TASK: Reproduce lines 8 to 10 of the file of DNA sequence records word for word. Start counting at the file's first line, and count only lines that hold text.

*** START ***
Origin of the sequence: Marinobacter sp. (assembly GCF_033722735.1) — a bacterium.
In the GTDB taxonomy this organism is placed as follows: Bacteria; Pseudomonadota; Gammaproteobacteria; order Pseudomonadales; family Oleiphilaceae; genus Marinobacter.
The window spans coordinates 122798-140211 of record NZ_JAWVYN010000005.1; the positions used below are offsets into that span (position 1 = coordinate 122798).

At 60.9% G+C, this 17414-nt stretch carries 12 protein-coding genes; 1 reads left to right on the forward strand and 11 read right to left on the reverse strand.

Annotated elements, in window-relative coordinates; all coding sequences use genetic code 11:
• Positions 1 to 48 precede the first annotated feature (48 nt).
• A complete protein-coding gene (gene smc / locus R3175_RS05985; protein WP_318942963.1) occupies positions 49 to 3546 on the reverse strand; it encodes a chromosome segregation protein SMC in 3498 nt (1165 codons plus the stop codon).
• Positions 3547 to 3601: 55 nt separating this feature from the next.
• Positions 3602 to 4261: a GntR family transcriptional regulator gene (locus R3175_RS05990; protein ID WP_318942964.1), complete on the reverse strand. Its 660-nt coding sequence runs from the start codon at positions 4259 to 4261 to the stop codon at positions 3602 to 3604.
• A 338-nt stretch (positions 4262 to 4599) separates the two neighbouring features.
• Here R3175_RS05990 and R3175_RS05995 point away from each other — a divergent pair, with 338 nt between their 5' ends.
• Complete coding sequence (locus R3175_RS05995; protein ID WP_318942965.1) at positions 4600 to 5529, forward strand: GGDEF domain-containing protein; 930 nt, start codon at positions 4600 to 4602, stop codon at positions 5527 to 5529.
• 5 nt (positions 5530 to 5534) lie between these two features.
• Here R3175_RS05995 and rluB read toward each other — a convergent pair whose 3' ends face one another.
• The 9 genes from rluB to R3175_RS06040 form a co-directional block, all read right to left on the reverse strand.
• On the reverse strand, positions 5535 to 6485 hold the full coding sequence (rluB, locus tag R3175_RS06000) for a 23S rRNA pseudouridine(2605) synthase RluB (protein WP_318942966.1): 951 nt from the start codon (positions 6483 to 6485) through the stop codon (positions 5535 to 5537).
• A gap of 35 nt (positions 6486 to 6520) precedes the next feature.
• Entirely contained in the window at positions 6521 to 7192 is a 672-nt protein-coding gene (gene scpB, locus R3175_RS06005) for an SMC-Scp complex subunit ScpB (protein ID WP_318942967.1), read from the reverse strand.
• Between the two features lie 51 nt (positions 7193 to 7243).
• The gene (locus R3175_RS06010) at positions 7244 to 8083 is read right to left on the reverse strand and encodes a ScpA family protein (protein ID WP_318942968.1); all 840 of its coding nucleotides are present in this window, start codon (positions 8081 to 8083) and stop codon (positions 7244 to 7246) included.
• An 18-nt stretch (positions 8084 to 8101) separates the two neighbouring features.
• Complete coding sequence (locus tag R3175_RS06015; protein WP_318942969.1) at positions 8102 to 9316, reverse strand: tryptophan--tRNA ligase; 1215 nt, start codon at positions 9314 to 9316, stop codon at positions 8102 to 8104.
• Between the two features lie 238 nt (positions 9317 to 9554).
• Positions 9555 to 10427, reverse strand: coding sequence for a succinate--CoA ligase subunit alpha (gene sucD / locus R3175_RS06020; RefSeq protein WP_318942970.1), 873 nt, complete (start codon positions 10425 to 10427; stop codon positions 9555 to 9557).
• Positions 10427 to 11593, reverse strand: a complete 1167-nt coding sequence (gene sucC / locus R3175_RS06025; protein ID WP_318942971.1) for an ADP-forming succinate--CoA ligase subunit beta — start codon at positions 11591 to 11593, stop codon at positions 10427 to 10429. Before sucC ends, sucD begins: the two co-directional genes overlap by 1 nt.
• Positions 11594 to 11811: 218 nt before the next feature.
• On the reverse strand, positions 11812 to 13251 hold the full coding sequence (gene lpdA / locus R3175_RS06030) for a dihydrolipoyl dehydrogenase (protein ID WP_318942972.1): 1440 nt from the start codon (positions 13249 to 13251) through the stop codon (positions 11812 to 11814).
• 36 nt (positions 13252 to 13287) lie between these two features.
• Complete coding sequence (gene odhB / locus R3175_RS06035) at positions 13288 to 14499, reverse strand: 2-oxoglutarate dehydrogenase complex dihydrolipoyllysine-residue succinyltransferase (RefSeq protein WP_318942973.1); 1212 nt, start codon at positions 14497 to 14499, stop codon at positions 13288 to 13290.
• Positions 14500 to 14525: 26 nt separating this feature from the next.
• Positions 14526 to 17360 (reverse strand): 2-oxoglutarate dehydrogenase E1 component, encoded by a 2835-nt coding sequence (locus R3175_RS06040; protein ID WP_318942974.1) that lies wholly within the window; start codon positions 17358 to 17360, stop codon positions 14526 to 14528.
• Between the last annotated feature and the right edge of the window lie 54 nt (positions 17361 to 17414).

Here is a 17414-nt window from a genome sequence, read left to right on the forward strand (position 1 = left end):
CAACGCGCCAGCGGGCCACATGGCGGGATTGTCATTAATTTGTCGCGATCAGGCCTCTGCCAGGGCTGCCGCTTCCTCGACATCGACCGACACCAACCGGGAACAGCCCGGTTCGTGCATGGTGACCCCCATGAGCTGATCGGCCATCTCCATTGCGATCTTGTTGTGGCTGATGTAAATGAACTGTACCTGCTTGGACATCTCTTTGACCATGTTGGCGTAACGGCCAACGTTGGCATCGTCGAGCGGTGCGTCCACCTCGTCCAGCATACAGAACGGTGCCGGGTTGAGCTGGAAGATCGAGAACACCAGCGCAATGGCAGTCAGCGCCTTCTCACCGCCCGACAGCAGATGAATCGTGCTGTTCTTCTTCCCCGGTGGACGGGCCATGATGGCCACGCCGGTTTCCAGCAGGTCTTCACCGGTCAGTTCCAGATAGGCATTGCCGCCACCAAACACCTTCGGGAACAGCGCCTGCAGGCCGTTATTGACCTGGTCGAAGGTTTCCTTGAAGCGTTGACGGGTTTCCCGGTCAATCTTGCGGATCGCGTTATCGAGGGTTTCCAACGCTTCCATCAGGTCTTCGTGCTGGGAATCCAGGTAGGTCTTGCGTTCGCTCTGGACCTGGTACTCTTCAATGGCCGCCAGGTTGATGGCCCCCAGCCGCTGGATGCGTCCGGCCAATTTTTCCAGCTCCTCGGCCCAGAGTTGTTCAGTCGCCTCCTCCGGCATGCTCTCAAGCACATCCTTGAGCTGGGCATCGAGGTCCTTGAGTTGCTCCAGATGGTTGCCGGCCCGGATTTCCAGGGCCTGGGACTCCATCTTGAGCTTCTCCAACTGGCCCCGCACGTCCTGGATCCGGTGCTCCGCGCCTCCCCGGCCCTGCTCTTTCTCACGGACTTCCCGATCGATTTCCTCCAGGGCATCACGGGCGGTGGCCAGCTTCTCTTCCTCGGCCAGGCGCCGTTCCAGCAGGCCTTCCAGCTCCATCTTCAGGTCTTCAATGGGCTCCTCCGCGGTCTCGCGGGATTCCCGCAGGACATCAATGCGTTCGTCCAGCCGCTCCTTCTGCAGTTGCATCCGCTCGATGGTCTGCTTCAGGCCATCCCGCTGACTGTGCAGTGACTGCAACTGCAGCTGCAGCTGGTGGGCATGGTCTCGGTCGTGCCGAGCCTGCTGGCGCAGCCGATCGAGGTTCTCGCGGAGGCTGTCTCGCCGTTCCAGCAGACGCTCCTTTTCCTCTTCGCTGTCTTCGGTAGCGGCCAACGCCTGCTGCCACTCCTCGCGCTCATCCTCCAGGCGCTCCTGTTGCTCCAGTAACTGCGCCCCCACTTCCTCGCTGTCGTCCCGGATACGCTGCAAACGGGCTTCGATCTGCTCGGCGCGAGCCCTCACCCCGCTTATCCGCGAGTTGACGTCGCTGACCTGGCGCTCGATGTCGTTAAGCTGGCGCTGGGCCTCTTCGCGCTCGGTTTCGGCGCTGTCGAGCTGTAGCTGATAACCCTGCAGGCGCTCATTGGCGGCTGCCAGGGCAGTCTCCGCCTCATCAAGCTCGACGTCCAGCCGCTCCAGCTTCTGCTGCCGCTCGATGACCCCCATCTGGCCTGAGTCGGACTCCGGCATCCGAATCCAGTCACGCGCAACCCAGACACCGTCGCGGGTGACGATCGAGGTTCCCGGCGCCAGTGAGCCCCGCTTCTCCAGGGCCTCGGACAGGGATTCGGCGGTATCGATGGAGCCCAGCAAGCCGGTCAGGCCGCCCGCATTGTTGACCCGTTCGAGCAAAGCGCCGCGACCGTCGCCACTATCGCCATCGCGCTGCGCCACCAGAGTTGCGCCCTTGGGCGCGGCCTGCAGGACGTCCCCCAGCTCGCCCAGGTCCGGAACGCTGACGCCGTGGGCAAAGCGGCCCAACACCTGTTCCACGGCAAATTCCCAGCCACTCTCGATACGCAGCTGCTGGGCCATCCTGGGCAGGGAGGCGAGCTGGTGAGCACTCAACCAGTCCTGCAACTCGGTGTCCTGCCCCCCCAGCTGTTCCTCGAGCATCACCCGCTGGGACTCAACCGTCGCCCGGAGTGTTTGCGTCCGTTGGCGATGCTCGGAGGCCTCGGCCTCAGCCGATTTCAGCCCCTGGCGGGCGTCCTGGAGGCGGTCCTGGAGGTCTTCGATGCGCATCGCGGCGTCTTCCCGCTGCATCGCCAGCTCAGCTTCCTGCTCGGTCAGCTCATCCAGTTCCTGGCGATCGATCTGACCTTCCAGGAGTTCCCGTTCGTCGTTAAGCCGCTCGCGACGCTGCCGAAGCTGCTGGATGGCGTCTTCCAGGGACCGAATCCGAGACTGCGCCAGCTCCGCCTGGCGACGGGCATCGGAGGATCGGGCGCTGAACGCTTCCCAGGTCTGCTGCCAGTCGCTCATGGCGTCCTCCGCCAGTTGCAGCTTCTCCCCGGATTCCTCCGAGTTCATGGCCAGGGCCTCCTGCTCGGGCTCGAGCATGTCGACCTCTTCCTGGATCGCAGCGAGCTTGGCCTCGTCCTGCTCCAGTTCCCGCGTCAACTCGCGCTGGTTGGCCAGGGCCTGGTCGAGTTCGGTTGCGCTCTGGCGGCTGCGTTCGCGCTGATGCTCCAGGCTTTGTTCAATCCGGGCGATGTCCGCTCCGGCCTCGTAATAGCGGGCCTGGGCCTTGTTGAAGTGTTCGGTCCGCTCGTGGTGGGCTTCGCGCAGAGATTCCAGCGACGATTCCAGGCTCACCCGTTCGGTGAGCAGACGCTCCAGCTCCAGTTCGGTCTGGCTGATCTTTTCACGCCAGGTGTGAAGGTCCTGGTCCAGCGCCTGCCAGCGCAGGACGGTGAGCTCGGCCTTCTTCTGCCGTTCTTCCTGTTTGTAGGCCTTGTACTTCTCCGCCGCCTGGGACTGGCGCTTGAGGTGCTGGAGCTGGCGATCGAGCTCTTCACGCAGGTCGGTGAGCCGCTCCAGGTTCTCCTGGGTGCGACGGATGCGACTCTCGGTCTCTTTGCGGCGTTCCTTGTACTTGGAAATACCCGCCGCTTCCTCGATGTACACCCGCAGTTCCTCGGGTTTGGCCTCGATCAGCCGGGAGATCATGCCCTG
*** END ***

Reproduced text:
• Positions 3547 to 3601: 55 nt separating this feature from the next.
• Positions 3602 to 4261: a GntR family transcriptional regulator gene (locus R3175_RS05990; protein ID WP_318942964.1), complete on the reverse strand. Its 660-nt coding sequence runs from the start codon at positions 4259 to 4261 to the stop codon at positions 3602 to 3604.
• A 338-nt stretch (positions 4262 to 4599) separates the two neighbouring features.